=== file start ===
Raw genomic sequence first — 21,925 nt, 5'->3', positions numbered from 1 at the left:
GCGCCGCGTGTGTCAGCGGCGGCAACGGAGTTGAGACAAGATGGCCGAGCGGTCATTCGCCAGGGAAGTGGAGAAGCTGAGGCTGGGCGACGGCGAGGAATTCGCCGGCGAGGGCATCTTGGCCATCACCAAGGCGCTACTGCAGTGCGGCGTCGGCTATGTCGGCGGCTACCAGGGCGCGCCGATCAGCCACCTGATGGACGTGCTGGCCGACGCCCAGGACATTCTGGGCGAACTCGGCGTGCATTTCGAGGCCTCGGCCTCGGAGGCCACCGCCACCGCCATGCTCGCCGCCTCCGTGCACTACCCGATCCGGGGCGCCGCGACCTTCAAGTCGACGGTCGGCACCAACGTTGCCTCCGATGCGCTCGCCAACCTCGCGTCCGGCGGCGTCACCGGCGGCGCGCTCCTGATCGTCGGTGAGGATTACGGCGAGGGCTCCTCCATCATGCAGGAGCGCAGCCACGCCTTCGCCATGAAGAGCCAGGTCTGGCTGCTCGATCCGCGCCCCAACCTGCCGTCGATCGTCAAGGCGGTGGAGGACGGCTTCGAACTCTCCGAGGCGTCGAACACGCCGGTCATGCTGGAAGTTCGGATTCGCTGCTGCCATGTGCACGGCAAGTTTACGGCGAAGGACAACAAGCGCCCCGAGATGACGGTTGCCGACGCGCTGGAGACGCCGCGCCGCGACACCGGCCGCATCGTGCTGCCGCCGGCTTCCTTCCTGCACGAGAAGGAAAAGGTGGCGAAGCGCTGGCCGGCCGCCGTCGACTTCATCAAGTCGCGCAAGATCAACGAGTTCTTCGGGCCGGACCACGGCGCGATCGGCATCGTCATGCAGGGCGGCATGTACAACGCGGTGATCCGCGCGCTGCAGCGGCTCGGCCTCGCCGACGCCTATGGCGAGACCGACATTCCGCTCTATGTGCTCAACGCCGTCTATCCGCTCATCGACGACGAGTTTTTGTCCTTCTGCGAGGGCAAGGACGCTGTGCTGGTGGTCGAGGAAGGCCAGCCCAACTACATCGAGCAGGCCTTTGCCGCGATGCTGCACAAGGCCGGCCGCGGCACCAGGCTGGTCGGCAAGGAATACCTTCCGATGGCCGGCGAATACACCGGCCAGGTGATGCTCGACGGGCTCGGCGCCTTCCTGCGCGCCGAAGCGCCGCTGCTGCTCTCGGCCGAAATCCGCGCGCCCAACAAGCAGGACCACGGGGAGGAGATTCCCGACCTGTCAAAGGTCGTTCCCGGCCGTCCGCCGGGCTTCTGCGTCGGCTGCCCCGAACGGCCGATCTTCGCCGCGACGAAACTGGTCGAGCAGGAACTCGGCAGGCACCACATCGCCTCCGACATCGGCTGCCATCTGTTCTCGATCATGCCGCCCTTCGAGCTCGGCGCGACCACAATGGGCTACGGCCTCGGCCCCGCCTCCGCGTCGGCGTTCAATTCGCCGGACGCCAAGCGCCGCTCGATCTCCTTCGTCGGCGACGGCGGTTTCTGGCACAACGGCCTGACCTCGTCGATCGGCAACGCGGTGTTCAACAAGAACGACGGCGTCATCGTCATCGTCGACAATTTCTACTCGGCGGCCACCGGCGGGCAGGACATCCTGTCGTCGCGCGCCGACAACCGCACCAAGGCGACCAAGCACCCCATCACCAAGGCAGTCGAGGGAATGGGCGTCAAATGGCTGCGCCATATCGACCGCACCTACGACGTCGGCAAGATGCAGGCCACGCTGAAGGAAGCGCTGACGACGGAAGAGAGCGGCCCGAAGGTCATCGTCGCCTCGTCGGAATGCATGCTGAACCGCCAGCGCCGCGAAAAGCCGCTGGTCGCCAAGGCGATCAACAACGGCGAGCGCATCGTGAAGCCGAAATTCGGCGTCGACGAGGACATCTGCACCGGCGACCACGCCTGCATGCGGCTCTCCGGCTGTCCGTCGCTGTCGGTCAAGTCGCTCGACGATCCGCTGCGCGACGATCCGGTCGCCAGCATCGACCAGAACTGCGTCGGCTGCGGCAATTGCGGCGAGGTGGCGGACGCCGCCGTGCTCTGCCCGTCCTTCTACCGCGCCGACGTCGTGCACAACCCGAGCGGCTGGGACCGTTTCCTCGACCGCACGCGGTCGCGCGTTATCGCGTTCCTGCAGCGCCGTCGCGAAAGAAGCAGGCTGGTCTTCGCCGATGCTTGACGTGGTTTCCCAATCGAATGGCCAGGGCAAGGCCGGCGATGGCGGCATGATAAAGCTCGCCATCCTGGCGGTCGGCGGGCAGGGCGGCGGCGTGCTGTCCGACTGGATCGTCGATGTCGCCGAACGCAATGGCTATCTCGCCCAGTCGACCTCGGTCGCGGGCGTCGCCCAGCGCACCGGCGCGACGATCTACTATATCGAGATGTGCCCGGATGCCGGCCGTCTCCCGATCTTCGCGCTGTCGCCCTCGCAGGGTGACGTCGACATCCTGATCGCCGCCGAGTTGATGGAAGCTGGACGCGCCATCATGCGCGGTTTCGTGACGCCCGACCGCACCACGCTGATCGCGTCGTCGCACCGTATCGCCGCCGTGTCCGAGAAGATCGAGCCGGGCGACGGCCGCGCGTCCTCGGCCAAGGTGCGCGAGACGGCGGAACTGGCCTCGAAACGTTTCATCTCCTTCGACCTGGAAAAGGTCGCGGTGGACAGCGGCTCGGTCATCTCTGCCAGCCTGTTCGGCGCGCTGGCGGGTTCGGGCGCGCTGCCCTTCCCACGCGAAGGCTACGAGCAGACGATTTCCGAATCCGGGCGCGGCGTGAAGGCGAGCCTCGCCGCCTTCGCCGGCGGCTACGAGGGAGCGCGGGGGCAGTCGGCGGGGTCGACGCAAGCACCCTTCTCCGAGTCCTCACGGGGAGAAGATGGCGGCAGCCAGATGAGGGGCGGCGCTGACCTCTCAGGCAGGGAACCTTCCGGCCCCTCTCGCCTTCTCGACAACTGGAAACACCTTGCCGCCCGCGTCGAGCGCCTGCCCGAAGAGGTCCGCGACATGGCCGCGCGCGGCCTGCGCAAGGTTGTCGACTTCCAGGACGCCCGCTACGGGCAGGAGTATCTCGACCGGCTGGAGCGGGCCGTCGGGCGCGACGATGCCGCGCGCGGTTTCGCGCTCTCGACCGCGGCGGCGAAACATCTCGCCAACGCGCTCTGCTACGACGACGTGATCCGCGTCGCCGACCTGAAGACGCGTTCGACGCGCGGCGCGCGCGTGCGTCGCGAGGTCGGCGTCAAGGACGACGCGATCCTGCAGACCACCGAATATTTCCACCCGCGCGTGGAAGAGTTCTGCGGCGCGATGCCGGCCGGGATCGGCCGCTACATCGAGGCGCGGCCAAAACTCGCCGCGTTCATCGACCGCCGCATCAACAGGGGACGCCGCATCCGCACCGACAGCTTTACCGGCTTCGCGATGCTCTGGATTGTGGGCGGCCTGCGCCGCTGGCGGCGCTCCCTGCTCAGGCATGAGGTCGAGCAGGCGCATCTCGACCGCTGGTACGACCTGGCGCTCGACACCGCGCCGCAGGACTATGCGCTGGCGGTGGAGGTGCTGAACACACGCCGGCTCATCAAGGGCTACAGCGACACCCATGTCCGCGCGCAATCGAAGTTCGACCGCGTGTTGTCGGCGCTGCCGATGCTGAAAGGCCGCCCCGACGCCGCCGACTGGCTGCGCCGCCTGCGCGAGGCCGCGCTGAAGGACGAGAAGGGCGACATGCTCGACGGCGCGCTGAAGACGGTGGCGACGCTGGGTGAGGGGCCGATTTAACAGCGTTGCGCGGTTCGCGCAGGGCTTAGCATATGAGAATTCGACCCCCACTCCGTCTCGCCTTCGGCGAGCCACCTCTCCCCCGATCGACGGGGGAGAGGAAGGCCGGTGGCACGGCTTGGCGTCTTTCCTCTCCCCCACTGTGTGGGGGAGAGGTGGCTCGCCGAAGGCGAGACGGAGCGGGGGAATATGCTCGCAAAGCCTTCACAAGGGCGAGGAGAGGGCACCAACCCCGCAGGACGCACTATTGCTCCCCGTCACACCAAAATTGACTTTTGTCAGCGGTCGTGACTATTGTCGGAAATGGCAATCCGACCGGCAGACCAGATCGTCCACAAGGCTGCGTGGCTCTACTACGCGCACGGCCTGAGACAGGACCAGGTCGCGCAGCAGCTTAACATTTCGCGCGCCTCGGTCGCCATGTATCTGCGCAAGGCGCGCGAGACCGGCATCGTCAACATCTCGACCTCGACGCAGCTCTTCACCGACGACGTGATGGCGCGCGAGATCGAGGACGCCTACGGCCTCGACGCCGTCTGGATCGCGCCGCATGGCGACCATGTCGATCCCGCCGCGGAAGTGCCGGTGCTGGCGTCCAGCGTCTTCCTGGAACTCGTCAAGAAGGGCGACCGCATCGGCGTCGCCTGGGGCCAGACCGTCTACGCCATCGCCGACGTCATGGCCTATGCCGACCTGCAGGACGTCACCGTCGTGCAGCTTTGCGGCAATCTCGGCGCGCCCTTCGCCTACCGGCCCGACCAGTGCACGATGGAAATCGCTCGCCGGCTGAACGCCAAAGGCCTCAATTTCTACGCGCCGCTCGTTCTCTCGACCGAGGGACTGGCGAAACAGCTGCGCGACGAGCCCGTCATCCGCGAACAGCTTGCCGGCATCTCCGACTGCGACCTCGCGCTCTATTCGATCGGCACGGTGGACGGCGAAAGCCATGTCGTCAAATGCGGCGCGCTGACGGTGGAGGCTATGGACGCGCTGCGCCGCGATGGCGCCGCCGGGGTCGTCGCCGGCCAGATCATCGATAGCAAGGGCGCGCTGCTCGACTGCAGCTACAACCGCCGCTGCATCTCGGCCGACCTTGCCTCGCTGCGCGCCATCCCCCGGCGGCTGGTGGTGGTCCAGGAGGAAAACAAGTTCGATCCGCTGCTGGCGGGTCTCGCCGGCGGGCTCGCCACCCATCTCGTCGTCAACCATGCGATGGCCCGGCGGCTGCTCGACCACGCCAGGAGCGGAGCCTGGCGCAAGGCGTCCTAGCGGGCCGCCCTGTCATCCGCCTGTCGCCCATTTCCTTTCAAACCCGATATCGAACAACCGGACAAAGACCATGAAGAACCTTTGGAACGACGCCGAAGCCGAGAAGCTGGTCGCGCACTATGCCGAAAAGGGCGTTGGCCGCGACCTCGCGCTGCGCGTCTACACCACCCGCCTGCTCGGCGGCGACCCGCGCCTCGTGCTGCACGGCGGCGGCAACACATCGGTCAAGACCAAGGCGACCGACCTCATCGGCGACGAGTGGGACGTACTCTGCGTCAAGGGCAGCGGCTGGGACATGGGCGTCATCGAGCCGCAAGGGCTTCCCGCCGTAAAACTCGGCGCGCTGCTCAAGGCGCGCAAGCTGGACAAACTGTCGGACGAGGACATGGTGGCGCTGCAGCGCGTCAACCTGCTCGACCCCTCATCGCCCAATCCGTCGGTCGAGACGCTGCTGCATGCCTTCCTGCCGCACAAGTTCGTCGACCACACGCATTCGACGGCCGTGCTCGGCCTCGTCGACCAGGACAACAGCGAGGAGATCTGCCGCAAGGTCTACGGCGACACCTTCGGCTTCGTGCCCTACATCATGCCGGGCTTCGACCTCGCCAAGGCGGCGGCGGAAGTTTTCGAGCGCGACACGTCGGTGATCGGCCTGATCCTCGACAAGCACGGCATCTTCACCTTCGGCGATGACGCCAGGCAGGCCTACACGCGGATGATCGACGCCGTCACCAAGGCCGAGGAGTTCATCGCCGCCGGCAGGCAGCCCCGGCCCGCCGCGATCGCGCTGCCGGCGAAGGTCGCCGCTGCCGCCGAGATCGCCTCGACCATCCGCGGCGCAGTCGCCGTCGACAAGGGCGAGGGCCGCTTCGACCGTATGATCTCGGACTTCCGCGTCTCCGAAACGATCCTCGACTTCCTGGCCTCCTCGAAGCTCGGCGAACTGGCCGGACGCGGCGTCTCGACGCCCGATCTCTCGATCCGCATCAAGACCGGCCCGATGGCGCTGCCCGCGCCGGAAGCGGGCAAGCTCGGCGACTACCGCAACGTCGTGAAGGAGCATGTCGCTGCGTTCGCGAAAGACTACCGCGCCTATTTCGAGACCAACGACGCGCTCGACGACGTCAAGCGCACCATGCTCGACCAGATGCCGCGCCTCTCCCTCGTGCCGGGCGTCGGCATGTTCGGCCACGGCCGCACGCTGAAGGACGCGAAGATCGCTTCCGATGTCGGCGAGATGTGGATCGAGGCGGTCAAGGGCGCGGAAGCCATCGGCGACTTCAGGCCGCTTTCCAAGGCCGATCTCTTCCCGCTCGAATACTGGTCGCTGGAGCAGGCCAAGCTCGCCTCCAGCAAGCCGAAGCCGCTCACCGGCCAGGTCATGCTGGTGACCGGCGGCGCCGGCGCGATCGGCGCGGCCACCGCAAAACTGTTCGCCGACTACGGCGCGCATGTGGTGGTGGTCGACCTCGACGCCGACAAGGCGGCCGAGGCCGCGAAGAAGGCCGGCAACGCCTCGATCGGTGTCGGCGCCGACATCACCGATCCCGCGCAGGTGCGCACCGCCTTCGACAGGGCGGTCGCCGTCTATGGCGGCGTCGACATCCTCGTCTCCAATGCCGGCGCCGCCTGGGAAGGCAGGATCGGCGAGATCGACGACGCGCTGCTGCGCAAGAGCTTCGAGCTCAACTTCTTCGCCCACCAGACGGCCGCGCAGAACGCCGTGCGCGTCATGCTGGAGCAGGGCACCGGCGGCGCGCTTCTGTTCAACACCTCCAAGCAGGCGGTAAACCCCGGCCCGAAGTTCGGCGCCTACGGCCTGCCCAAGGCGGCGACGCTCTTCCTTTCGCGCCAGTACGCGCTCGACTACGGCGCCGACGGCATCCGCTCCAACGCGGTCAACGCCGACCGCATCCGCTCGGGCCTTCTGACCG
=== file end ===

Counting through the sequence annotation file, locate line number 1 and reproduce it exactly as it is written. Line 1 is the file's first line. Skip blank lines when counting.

Raw genomic sequence first — 21,925 nt, 5'->3', positions numbered from 1 at the left: